WASHINGTON -- A congressional hearing into the furor over political targeting by the Internal Revenue Service descended into political theater of the absurd Wednesday, as the former IRS official at the heart of the case again asserted her Fifth Amendment rights and refused to answer questions.
Lois Lerner, the former director of Tax-Exempt Organizations for the IRS, led the division that oversaw the staffers responsible for making sure that so-called social welfare groups were not going out of bounds with their political activities.
Although her unit did target some progressive groups, the majority of those that faced extra scrutiny were linked to the tea party, sparking cries of scandal and political intimidation from conservatives.
Lerner refused once before to answer questions from House Oversight Committee Chairman Darrell Issa (R-Calif.), but after she invoked her right to not incriminate herself several times on Wednesday, Issa summarily gaveled the hearing to close, sparking an angry outburst from the top Democrat on the committee, Rep. Elijah Cummings (D-Md.).
Cummings was incensed that after Issa asked a series of apparently damning questions, Cummings and his fellow Democrats were not allowed to respond, even to ask a procedural question.
"We're adjourned. Close it down," Issa said.
"I am a member of the Congress of the United States of America. I am tired of this!" Cummings fumed, with his mic turned off. "You cannot just have a one-sided investigation. There is something absolutely wrong with that. It is absolutely un-American."
"I gave you an opportunity to ask a question, you had no question," Issa responded, even as Cummings was insisting he had a question.
Cummings, speaking after Issa had told staffers to shut things down, suggested Issa did not want to hear from the other side.
"Chairman, what are you hiding?," Cummings said.
That prompted a tart jibe from Rep. Gerry Connolly (D-Va.). "He's taking the Fifth, Elijah," Connolly said.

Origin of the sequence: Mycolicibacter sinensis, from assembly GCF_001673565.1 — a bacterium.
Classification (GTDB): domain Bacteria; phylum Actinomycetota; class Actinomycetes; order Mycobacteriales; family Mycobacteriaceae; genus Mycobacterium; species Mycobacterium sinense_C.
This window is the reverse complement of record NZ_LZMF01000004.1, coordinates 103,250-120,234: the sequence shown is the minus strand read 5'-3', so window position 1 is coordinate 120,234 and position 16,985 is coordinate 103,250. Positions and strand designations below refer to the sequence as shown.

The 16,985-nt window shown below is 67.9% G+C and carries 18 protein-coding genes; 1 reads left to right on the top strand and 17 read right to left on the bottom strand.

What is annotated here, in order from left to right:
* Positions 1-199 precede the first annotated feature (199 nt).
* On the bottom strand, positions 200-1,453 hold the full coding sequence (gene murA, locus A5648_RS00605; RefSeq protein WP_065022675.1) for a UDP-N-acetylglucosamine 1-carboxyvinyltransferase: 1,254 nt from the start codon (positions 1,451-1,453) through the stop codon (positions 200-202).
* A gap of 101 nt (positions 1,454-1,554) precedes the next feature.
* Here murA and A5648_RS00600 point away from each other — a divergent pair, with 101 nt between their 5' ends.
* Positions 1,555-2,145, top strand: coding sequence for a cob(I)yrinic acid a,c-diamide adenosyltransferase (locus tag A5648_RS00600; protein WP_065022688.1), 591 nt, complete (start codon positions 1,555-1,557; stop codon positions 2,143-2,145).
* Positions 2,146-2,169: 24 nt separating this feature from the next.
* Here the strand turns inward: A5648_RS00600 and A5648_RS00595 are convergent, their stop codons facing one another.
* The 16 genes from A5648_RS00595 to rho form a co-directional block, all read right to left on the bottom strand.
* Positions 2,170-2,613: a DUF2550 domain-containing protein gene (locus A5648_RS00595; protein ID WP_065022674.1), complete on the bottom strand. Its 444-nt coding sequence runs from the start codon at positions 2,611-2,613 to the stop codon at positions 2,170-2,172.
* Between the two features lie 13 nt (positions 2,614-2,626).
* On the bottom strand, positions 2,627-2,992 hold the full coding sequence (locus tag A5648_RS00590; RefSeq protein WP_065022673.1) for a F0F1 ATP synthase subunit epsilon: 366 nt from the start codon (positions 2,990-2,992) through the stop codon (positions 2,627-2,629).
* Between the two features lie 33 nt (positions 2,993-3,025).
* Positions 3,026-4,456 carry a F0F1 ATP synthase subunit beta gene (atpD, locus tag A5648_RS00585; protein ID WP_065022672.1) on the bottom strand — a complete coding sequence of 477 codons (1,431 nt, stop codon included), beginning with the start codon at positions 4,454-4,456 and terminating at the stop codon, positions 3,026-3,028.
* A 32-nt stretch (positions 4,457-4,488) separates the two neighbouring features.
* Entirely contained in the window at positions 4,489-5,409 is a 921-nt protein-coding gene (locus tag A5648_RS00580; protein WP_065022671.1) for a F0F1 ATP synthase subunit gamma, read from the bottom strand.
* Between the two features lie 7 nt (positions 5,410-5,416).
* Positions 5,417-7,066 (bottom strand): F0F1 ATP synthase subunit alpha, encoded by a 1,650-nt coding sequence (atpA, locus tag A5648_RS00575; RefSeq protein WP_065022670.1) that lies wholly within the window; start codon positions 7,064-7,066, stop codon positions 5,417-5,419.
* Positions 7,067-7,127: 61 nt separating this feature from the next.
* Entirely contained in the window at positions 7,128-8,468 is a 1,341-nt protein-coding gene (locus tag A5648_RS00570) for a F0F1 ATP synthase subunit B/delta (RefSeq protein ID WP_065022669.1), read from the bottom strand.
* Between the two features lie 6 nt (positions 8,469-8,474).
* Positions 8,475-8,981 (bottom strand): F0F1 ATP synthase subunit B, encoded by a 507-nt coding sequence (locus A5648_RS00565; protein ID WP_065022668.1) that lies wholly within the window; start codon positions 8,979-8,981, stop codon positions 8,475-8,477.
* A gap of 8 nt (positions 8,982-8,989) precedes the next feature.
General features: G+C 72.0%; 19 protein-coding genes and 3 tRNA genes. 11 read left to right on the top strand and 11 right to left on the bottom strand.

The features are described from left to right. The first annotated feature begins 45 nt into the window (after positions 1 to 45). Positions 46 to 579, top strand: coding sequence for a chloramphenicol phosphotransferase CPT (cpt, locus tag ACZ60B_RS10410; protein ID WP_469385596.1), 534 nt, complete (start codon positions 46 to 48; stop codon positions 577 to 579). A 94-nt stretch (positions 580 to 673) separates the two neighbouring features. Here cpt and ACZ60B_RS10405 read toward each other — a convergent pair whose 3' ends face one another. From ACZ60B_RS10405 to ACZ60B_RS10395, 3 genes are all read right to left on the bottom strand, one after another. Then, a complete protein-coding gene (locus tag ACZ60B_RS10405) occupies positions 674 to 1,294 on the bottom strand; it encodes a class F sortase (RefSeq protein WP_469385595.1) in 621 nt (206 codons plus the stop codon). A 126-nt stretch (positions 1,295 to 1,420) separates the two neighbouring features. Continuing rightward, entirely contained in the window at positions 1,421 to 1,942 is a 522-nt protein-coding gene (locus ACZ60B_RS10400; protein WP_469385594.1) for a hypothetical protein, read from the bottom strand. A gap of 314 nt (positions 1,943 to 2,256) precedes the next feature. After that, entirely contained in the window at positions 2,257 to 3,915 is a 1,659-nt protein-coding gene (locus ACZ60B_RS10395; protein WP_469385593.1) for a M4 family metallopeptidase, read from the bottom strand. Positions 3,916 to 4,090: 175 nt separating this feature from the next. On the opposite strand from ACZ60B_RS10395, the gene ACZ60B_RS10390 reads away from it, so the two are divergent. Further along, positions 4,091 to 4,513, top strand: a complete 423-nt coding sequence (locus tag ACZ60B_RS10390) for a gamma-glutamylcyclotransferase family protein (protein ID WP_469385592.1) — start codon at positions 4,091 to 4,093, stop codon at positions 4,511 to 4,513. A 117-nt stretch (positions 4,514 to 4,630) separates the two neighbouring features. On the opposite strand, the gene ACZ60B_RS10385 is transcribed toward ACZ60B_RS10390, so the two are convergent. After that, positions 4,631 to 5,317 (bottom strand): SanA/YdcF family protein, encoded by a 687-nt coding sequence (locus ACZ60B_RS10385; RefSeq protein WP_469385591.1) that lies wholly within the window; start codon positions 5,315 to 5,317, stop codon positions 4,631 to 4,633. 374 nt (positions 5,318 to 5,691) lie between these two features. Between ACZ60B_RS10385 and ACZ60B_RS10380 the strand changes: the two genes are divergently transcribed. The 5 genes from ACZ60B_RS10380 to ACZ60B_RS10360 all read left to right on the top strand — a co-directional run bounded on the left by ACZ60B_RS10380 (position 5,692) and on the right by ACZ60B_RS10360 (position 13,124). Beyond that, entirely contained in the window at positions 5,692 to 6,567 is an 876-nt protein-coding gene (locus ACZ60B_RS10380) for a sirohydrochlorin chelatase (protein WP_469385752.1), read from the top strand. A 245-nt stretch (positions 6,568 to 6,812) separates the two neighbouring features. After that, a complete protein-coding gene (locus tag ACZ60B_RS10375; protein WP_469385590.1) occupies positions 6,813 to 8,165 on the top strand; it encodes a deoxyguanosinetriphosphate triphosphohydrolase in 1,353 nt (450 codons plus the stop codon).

Just days ago, Issa said on "Fox News Sunday" that Lerner had agreed to waive her Fifth Amendment rights and testify -- something that the committee had been demanding for months. But Lerner’s lawyer, Bill Taylor, immediately rejected the congressman’s assertion.
Issa’s office subsequently showed The Huffington Post several email exchanges between his top staffers and Taylor, in which they attempted to agree on whether Lerner would testify.
In one, Taylor wrote that he and Lerner could "probably move forward" with a closed-door deposition before the committee, if that deposition "would satisfy any obligation she has or would have to provide information in connection with this investigation." In other words: she would likely testify as long as it wasn’t in public -- Taylor has said that his client has received multiple death threats -- and it would put an end to her involvement in the IRS investigation.
According to the emails, the two sides subsequently spoke on the phone. After that, Stephen Castor, a top Issa staffer, wrote Taylor that as he understood it, “Ms. Lerner is willing [to] testify, and she is requesting a one week delay.” Taylor responded "yes."
Notably, these emails were shared by Issa’s office, and not corroborated by Taylor, who did not respond to a request for comment about them from The Huffington Post. But the day after he apparently sent the “yes” email, Taylor emailed HuffPost to insist that his client had never waived her Fifth Amendment rights.
“Her intent to assert has not changed,” he wrote.
Issa called Lerner up to the Hill regardless, paving the way for Wednesday's dramatic hearing.
Issa's office did not answer questions on whether the chairman had expected Lerner to waive her rights, or why he did not allow Cummings to speak.
UPDATE: 3:00 p.m. EST -- Issa said later that he cut Cummings off because Cummings was not "directing questions toward the witness and the committee had already adjourned." He added that the hearing was only held to determine whether Lerner would give testimony, and since she would not "there was no question before us."
"I left, because there was no question pending," Issa told reporters outside the hearing room, adding that Cummings was "slandering me at the moment the mics did go off by claiming that this had not been a real investigation."
Cummings later told reporters that Issa was very aware that Cummings wanted to speak. And the Democrat explained what he had been hoping to explore, which was whether or not the committee could get at what Lerner knows through a "proffer" from her attorney. In such an instance, the attorney would tell the committee what the client would have to say in order to help the committee decide how to proceed in seeking the testimony.
"Apparently, the attorney for Ms. Lerner had said at some point that he might be willing to give a proffer," Cummings said.
"A proffer would have allowed us ... to listen to what the attorney, in his own words would have said that his client would have said so that we would at least have the information that the chairman was going after."
That route appears less likely now. Issa also told reporters that he was considering whether to seek a contempt of Congress vote against Lerner.
This article was updated after publication to include details of the interactions between Lerner's attorney and staffers for Issa.